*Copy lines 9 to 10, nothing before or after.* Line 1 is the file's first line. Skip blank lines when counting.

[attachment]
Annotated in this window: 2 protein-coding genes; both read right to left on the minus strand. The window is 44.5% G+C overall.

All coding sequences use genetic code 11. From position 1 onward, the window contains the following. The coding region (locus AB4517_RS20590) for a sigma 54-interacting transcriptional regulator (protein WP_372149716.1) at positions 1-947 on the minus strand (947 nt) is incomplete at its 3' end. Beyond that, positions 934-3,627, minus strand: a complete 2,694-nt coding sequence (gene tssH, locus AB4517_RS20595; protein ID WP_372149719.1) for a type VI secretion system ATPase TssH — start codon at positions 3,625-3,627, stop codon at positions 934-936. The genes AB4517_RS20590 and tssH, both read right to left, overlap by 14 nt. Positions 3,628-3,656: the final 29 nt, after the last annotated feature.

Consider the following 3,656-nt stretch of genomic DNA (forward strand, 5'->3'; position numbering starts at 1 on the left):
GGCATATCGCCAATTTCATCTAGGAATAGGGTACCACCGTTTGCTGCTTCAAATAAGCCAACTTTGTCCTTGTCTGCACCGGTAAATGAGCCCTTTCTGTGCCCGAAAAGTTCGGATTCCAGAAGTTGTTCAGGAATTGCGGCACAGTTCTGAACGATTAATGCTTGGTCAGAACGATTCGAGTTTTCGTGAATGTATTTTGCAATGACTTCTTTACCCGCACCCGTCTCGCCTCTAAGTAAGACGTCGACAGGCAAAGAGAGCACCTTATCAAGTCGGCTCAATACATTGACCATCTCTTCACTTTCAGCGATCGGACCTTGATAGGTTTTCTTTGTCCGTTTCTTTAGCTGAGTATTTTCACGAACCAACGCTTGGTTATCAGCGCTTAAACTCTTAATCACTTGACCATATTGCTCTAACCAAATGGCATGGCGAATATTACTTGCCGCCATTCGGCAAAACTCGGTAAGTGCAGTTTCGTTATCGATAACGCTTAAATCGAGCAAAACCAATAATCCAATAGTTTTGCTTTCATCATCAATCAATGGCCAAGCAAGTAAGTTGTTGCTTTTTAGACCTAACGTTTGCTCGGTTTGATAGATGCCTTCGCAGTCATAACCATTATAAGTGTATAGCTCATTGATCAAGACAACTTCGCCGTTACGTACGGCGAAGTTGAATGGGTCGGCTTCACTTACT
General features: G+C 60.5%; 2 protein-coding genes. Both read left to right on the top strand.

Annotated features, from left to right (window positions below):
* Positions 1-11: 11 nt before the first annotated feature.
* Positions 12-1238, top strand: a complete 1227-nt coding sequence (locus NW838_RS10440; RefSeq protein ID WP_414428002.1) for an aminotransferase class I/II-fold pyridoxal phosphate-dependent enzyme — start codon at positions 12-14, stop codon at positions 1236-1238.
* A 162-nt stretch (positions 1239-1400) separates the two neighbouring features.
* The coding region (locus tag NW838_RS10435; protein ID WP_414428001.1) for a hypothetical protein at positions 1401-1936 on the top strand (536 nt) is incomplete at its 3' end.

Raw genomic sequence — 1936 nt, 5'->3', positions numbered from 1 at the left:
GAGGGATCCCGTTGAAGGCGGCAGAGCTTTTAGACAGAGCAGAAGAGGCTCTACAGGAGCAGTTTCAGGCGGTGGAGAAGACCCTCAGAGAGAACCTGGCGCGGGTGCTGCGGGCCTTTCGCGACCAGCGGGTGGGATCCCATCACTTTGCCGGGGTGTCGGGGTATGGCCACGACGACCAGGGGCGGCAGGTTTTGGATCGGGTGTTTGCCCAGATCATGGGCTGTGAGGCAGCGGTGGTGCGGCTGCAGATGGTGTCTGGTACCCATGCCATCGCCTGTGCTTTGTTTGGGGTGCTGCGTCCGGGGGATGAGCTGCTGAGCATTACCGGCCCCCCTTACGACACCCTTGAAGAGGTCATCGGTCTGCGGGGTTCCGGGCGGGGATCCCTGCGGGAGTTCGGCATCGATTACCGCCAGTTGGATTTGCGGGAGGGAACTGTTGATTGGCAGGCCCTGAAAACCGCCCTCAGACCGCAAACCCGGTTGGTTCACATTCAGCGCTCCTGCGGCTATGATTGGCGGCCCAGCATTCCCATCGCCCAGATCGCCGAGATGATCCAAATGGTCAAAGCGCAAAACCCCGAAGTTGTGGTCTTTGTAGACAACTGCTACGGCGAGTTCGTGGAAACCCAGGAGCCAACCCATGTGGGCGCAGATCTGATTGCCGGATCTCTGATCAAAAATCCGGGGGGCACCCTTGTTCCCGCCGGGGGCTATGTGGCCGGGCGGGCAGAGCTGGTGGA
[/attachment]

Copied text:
* A 162-nt stretch (positions 1239-1400) separates the two neighbouring features.
* The coding region (locus tag NW838_RS10435; protein ID WP_414428001.1) for a hypothetical protein at positions 1401-1936 on the top strand (536 nt) is incomplete at its 3' end.